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BERLIN - German authorities on Friday confirmed that a Russian diplomat was found dead in Berlin last month, an incident Russia described as a “tragic accident” while criticizing media reports that said the man was a spy and his death could be suspicious.

The German Foreign Ministry said the diplomat was found dead at 7.20 a.m. on Oct. 19, but declined further questions. Berlin police referred questions to the public prosecutor’s office, which did not immediately respond a request for comment.

The German magazine Der Spiegel reported, without detailing its sources, that German security authorities believed the 35-year-old diplomat was an agent of Russia’s domestic secret service the FSB. The cause and the circumstances of the death are unknown, according to the magazine, which was first to report incident.

It said the man had appeared to have fallen from an upper floor of the embassy complex on Behrenstrasse in the Mitte district of Berlin. Because he had diplomatic status, the public prosecutor was unable to investigate, it reported.

The Russian Embassy in Berlin described the incident as a “tragic accident.”

“We consider speculations which have appeared in a number of Western media in the light of this tragic event to be absolutely incorrect,” it said in a statement.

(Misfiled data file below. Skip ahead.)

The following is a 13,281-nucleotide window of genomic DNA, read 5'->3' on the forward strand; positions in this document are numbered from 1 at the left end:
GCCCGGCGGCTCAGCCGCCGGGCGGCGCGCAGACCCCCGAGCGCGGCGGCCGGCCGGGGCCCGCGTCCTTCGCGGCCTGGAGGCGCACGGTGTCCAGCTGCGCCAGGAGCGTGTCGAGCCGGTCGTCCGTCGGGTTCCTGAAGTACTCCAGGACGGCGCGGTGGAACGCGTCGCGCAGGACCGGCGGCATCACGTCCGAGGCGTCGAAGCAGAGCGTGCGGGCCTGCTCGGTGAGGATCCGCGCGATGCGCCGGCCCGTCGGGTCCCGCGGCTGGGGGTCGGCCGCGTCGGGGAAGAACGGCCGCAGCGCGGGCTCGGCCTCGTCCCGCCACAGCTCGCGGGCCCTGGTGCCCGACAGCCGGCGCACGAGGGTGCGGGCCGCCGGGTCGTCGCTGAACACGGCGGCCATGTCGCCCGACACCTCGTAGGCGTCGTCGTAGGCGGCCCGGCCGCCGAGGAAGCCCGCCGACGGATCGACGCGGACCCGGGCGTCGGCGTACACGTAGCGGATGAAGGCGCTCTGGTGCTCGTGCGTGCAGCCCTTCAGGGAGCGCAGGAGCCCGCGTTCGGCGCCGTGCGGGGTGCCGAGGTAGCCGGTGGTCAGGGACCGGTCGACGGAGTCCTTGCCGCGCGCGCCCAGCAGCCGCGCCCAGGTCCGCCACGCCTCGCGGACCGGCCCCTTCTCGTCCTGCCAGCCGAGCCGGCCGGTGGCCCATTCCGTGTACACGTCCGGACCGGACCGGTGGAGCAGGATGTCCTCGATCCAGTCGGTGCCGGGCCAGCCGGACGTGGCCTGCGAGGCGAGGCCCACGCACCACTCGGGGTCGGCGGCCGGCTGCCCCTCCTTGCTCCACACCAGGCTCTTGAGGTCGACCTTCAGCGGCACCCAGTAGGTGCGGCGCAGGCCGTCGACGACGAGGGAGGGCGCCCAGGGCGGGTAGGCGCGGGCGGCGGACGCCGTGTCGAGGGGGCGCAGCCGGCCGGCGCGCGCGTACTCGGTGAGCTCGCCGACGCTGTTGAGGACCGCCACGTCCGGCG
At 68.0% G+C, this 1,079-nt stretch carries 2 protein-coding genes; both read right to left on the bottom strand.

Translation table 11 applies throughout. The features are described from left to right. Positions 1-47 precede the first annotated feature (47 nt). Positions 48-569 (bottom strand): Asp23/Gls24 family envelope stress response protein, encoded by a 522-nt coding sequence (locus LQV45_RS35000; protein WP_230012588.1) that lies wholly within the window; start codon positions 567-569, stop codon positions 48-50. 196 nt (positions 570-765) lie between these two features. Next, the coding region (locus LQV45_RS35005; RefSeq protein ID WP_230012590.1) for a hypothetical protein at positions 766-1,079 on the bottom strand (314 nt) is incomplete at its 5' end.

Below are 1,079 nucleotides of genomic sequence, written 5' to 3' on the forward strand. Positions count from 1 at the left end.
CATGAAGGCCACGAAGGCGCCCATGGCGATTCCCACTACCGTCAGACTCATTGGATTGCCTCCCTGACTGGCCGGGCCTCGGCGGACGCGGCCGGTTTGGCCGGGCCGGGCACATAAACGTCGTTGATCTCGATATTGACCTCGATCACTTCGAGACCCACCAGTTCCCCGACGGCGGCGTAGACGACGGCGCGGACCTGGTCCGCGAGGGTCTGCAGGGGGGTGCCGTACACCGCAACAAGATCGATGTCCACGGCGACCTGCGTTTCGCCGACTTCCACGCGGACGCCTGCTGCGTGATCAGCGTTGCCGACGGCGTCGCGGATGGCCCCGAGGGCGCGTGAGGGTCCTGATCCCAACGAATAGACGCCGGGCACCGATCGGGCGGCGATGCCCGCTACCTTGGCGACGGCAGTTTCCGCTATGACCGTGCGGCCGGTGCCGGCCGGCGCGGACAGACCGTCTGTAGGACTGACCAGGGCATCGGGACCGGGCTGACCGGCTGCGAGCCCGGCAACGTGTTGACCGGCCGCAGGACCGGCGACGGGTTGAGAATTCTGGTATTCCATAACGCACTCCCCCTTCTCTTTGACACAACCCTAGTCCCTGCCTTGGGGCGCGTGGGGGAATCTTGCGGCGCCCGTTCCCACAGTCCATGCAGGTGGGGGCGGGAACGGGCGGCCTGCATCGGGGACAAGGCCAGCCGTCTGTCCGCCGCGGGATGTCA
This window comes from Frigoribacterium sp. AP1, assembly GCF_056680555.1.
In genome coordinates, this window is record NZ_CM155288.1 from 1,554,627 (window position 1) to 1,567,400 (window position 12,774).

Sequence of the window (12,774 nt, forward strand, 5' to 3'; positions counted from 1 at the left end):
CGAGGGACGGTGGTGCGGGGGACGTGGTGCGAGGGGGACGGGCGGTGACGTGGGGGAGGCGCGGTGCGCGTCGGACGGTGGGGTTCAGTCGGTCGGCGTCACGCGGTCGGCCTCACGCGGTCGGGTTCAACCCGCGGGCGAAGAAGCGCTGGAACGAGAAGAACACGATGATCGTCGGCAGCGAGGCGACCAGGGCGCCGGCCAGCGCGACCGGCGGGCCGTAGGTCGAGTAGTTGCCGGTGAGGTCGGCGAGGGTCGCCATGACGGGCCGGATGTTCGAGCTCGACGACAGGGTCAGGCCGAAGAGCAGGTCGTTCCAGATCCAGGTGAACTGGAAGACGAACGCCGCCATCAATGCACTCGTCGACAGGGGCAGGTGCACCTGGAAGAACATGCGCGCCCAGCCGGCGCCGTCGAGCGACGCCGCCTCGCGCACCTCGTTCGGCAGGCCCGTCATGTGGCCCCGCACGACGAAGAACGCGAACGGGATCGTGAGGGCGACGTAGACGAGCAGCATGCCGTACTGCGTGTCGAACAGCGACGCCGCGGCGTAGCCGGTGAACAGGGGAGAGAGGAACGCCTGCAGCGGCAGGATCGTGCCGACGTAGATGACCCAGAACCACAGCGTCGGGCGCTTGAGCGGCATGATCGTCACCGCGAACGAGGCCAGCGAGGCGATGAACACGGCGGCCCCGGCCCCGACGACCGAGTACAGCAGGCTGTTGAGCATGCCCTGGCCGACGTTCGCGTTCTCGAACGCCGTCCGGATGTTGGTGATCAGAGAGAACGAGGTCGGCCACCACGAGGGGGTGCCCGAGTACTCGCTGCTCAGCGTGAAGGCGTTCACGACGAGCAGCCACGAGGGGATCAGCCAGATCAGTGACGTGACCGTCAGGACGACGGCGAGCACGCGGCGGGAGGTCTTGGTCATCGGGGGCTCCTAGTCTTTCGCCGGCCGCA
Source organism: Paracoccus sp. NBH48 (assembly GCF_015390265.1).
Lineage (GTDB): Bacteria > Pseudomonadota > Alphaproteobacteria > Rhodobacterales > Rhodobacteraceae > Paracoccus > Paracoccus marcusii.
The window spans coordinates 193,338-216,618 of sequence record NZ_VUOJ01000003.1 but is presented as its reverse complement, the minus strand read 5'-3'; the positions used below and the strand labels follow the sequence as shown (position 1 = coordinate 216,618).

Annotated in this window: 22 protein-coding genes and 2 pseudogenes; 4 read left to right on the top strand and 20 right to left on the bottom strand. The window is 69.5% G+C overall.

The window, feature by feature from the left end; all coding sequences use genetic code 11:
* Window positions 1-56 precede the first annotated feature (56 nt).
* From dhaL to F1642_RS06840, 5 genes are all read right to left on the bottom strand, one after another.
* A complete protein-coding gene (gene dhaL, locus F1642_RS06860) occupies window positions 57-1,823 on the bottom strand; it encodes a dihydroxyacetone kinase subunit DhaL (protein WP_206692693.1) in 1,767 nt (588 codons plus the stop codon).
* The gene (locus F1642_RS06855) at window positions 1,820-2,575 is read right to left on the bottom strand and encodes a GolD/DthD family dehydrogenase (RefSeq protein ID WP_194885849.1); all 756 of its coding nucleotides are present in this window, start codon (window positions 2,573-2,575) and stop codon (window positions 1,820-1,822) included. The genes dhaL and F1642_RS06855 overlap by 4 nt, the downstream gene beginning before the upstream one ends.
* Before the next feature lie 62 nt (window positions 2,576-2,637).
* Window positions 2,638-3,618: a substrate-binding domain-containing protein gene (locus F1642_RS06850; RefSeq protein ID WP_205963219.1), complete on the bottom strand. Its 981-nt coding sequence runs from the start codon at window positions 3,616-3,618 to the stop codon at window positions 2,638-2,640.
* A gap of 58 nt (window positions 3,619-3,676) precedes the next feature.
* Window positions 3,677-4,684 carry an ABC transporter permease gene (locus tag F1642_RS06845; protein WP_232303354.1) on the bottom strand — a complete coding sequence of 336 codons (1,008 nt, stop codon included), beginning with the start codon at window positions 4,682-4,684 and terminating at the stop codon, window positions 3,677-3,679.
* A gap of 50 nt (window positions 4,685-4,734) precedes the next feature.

According to the Netherlands-based investigative outlet Bellingcat, the diplomat was the son of Gen. Alexey Zhalo, deputy director of FSB’s counterterrorism Second Service and the head of the FSB’s Directorate for Protection of Constitutional Order.

Bellingcat has previously linked FSB’s Second Service to the assassination of Georgian asylum seeker and former Chechen rebel commander Zelimkhan Khangoshvili in Berlin’s central Tiergarten park in August 2019. A Russian citizen is currently on trial for the murder.

The diplomat who died last month had been posted in Berlin since June 2019, according to Germany’s diplomatic list. The Russian Embassy said that all procedures related to repatriating the diplomat’s body back to his homeland were “promptly settled” with responsible German law-enforcement and medical authorities.

The Washington Post’s Isabelle Khurshudyan in Moscow contributed to this report.


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